Analysis & Opinions - The Boston Globe

Finding Compromise in Iran

| June 15, 2006

IRAN IS considering the package of incentives the major powers presented in an effort to resolve the crisis over Iran's nuclear program. The US willingness to talk — under certain conditions — is an overdue step in the right direction. But for diplomacy to work, the United States needs a strategy that gives Iranian advocates of compromise a chance of winning the internal Iranian debate.

Iran is a proud country with a strong culture of resistance to foreign pressure. Constantly calling Iran's government a "regime," threatening military action, and campaigning for international sanctions are as likely to strengthen hard-liners rallying the public to resist foreign threats as they are to produce compromise. Indeed, that has been the result so far, with Iran's early 2006 decisions to restart enrichment and cut back international inspections to the minimum Iran is legally required to accept.

Any verifiable and lasting agreement will have to be a compromise that serves both sides' national interests. If the United States wants Iran to address some of its concerns, some of Iran's concerns will have to be dealt with as well.

The essential elements of a deal that both sides could support include multi-layered guarantees of a reliable fuel supply for a peaceful Iranian nuclear program; Iranian agreement that large-scale enrichment will occur elsewhere, not in Iran, at least for a period; full Iranian cooperation with international inspectors, including ratification of the Agreed Protocol to safeguards and voluntary additional steps to clarify remaining questions about its past activities; a new Trade and Cooperation Agreement between Iran and Europe; and assurances from the United States and the other major powers that they will not attack Iran or attempt to overthrow its government as long as Iran complies with its nuclear obligations and does not commit or sponsor aggression against others.

At the same time, a new multilateral forum should be established where each side can list and discuss all the issues it wants to see addressed — terrorism, sanctions, the peace process, Persian Gulf security, and more.

Unfortunately, US Secretary of State Condoleezza Rice effectively ruled out US security assurances, or even moves toward diplomatic recognition. Where there is a will to find agreement, however, smaller steps in these directions by both sides can be used to build an atmosphere for accord.

The opening Rice created should not be allowed to founder over the 164 centrifuges now spinning at Natanz. These are far too few to produce any substantial amount of bomb material, but they have become a point of pride in Tehran, and the West's insistence that even these few centrifuges be stopped may lead Iran to reject Rice's opening.

From the perspective of US national security, zero centrifuges in Iran would be better than 164; with the knowledge of how to build and operate centrifuges, Iran might be able to make more covertly. But Iran has largely crossed that divide, and it now appears that zero is unobtainable.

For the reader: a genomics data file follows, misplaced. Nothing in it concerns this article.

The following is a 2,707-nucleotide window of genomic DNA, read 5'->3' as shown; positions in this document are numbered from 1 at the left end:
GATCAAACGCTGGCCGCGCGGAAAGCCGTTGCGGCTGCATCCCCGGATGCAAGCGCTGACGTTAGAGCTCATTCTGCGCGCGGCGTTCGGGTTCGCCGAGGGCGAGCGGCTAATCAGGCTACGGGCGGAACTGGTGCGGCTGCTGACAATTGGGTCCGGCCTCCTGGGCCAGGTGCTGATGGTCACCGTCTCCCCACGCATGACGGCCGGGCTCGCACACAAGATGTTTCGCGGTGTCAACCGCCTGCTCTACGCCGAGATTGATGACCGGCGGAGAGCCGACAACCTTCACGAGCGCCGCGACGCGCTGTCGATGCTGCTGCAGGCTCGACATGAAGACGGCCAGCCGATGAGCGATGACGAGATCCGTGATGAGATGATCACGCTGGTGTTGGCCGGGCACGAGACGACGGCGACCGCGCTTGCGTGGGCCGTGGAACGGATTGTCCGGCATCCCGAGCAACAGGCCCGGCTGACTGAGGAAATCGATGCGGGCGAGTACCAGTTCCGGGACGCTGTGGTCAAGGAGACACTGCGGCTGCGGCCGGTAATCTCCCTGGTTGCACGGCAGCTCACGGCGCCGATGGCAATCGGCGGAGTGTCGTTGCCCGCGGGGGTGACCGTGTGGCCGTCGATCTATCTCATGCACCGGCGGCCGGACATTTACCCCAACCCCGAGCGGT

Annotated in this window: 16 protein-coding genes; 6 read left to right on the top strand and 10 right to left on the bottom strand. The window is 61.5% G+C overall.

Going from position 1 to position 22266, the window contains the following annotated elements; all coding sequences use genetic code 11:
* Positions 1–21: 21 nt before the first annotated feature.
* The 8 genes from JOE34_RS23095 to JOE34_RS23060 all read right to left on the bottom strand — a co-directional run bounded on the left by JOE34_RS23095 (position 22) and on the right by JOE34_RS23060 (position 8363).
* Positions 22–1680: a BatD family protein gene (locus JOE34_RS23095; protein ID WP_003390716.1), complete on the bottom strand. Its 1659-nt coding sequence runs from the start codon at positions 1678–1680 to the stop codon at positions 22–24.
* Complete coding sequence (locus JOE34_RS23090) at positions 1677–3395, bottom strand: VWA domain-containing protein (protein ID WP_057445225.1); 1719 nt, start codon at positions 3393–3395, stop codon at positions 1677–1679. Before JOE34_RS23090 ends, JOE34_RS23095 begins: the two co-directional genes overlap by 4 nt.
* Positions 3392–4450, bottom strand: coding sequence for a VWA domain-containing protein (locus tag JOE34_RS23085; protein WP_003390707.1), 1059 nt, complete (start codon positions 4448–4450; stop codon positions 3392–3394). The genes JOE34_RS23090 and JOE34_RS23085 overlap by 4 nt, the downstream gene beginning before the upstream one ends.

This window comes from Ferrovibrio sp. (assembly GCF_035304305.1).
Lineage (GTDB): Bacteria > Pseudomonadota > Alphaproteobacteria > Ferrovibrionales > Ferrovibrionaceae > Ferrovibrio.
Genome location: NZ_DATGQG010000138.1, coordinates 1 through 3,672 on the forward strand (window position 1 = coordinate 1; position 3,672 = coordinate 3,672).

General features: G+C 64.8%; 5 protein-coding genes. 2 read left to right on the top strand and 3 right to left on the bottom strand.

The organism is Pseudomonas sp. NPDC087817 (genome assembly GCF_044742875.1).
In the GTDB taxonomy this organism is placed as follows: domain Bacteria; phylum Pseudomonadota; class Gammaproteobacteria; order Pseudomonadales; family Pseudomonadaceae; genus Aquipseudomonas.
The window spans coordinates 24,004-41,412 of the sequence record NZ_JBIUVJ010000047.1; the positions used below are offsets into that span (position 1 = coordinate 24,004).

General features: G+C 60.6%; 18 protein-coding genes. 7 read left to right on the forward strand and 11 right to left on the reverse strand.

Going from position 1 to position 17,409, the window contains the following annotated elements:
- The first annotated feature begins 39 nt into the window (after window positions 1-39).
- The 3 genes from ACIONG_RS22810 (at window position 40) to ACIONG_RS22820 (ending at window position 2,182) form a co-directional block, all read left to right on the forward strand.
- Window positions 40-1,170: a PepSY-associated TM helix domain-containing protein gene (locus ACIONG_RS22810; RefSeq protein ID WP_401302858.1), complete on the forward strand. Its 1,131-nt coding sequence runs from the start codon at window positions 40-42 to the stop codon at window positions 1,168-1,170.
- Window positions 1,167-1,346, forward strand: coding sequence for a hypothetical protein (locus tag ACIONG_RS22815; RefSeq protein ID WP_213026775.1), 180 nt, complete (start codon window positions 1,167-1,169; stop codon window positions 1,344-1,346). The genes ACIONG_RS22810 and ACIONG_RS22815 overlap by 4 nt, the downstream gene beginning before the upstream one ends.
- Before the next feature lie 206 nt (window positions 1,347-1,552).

If Iran is willing to agree to a deal under which it would remain legally committed not to build nuclear weapons, no more centrifuges would be added, and extensive verification would be allowed, that would be far better for US security than letting insistence on zero propel a drift toward confrontation. After all, failure to reach agreement would mean no limit on Iran's centrifuges, and a drift in the direction of sanctions and potential military strikes, with all the dangers they would hold.

There are a variety of options for assuring Iran that foreign supplies of nuclear fuel will not be cut off, as they were after Iran's Islamic Revolution. These could include a multinational enrichment center to produce fuel, possibly in Russia, with Iran playing a central role in its management; a commercial consortium of the major nuclear fuel suppliers that would guarantee fuel supply if problems arose with the multinational facility; an international fuel bank, with rules that would require it to step in and provide fuel unless the Security Council specifically voted to bar it from doing so; and, as a last resort, a stockpile within Iran itself.

The distrust between the United States and Iran is deep. But with persistence and creativity, there are means to resolve the nuclear crisis and begin addressing the other concerns that have fostered hostility for so many years. Success will require putting together a package that gives Iranian advocates of compromise what they need to win the day.

Abbas Maleki, a former deputy foreign minister of Iran, and Matthew Bunn, a former nonproliferation adviser in the White House Office of Science and Technology Policy, are senior researchers at the Belfer Center for Science and International Affairs at Harvard's Kennedy School of Government.   

For more information on this publication: Belfer Communications Office
For Academic Citation: Maleki, Abbas and Matthew Bunn.“Finding Compromise in Iran.” The Boston Globe, June 15, 2006.

The Authors